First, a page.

Antoine Niedergang

Towards the taxation of LEO activities?

Could we tax LEO activities, could we move towards the taxation of LEO activities? We thought that this could be a good point of focus for this new Space Law article on Space Legal Issues. In preamble, it is important to recall that Article I of the Treaty on Principles Governing the Activities of States in the Exploration and Use of Outer Space, including the Moon and Other Celestial Bodies (entered into force on October 10, 1967) states that “The exploration and use of outer space, including the Moon and other celestial bodies, shall be carried out for the benefit and in the interests of all countries, irrespective of their degree of economic or scientific development, and shall be the province of all mankind. Outer space, including the Moon and other celestial bodies, shall be free for exploration and use by all States without discrimination of any kind, on a basis of equality and in accordance with international law, and there shall be free access to all areas of celestial bodies. There shall be freedom of scientific investigation in outer space, including the Moon and other celestial bodies, and States shall facilitate and encourage international cooperation in such investigation”.

As human expansion into outer space continues to develop, the obstacles arising could be an amplification of issues already present in taxing the digital economy. According to that principle, access to outer space should be “free”. Private entities can freely use outer space only if they have been authorised by their State (Article VI of the 1967 Outer Space Treaty declares that “States Parties to the Treaty shall bear international responsibility for national activities in outer space, including the Moon and other celestial bodies, whether such activities are carried on by governmental agencies or by non-governmental entities, and for assuring that national activities are carried out in conformity with the provisions set forth in the present Treaty”).

According to the first article of the Magna Carta of space law, the majority of authors believe that no State can effectively and rightfully deny access to outer space to another State. This principle is enshrined as one of the funding principles of Space Law and can be considered being well established in the minds. Moreover, this concept is often put forward by States wishing to use space as a source of strategic information on State activities. Thus, overflight of the territory of a State by a reconnaissance satellite is, in principle, free and allowed. It raises one question that, with the acceleration of the New Space era, might become a true dilemma: f space activities are completely free, how can total saturation of orbits (especially the LEO one) be avoided?

Taxation of LEO activities seems to be a solution. The appropriate model could be the following one: if a State A wants to launch a satellite or a constellation of satellites, it will have to pay X depending on the orbit (and how already saturated and used the orbit is), the size of the space object or the number of space objects, and finally and why not, depending on its intended purposes (whether scientific, commercial, military…). Thus, two main principles collide, the first being that of the freedom to use outer space with that of the taxation of LEO activities. The use of satellites is the most prominent example of space technology from which issues arise for tax authorities. The nebulous nature of these services makes it difficult to determine the appropriate measures for taxation.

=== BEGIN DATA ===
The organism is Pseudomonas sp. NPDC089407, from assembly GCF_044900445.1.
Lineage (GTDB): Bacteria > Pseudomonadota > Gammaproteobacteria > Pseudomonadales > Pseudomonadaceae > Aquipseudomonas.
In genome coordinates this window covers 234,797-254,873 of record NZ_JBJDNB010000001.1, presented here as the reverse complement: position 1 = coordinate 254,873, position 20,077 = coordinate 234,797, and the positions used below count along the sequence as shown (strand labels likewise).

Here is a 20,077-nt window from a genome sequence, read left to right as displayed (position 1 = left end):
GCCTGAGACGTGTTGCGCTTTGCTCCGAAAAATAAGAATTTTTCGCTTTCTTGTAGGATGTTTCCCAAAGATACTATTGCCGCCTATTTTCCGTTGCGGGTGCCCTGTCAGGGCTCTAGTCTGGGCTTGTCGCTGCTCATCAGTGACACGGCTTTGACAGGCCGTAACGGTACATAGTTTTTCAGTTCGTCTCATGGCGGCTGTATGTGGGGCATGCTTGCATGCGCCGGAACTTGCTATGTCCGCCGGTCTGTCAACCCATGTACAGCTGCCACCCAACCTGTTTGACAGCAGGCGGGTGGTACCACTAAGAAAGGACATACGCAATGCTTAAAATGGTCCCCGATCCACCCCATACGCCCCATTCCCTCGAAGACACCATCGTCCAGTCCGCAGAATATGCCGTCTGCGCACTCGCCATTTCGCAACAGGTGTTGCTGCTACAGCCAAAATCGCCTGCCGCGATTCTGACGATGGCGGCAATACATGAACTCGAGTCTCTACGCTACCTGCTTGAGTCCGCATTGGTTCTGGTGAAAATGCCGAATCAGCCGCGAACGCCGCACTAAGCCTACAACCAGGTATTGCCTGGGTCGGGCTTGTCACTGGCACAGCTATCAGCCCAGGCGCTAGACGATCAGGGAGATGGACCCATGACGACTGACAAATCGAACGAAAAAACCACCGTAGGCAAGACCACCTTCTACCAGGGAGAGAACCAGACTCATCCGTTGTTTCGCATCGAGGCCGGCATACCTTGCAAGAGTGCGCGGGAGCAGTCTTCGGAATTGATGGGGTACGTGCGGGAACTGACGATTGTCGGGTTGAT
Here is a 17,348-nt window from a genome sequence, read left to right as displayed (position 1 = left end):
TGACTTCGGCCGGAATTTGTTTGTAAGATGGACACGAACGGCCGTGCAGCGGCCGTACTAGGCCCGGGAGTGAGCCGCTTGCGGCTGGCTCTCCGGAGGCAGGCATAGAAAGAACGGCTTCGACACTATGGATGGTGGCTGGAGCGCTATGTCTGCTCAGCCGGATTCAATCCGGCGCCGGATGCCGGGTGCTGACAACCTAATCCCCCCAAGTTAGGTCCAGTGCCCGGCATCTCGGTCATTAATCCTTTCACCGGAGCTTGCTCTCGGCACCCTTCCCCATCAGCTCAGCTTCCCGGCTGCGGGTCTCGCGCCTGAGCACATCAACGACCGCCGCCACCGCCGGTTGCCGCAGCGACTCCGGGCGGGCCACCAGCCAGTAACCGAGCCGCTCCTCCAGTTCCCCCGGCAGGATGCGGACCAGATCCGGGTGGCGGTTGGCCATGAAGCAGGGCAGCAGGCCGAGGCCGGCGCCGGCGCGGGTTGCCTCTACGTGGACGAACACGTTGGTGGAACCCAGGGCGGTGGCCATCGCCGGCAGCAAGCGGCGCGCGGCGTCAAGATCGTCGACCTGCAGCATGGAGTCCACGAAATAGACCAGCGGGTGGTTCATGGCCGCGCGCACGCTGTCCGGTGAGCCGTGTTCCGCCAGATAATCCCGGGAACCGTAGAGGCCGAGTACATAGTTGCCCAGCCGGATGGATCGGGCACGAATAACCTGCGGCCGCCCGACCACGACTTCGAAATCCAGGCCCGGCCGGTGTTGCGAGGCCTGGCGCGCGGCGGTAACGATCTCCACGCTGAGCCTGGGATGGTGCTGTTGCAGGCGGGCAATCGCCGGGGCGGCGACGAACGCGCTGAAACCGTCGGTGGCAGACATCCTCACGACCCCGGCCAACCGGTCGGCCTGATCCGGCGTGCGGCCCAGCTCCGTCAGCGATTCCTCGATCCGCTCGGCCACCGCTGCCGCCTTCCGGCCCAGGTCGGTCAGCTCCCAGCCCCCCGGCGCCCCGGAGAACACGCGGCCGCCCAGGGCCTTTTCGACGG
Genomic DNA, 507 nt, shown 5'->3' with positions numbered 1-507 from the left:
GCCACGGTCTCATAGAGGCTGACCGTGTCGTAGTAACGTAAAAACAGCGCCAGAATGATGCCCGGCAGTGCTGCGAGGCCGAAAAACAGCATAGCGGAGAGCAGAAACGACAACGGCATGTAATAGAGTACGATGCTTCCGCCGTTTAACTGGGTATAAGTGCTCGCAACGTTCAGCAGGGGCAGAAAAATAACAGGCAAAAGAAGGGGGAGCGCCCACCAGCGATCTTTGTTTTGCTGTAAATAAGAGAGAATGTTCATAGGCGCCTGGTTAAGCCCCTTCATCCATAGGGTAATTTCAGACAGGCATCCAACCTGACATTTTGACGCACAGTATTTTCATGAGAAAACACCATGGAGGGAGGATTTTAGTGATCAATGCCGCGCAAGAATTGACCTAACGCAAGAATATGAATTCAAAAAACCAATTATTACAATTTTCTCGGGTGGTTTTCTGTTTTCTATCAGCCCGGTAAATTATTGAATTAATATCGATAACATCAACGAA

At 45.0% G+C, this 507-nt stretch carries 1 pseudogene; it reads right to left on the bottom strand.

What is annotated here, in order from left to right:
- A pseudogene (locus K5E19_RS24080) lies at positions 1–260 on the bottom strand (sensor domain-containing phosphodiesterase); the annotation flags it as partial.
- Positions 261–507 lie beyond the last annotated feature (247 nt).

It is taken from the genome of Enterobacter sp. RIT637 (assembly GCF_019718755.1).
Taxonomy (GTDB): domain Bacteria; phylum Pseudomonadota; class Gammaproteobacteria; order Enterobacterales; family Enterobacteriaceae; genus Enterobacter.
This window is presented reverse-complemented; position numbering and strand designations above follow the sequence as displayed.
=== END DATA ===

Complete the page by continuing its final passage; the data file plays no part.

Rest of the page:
Faced with such an important problem, the general interest should first be concerned. Doesn’t Humanity have an interest in using outer space, and should it not be allowed to do such according to the principles enacted in the Public International Space Law of the 1960s and 1970s? But how to concede that freedom with the multiplication of orbital activities? Indeed, the taxation of LEO activities could allow a better control, a better regulation. Today, space is beginning to be in a critical situation to the point of being qualified as a landfill by some specialists. Satellites must change paths to avoid collisions with airspeeds. In April 2019, the International Space Station (ISS) itself had to change course due to the destruction of a satellite by an Indian missile (ASAT).

This saturation threatens exploration missions, and there is a non-zero risk that one day, it may not be possible anymore to consider the use of the Moon or Mars, or any other destination in outer space. However, and this is the second important principle, a major problem appears on the question of who will tax space activities and what will that money be used for?

It is possible to envisage a supra-state organisation, like the United Nations, grouping together the States capable of using outer space. A tax would then be created and apply to any outer space activity, or maybe in a first time to LEO activities only. This tax could be seen as a tool used to both regulate and control. This tax could concern both public and private entities and only apply to commercial activities. The money generated by the taxation of LEO activities could be used for example to finance research and “clean” Earth orbits from space debris.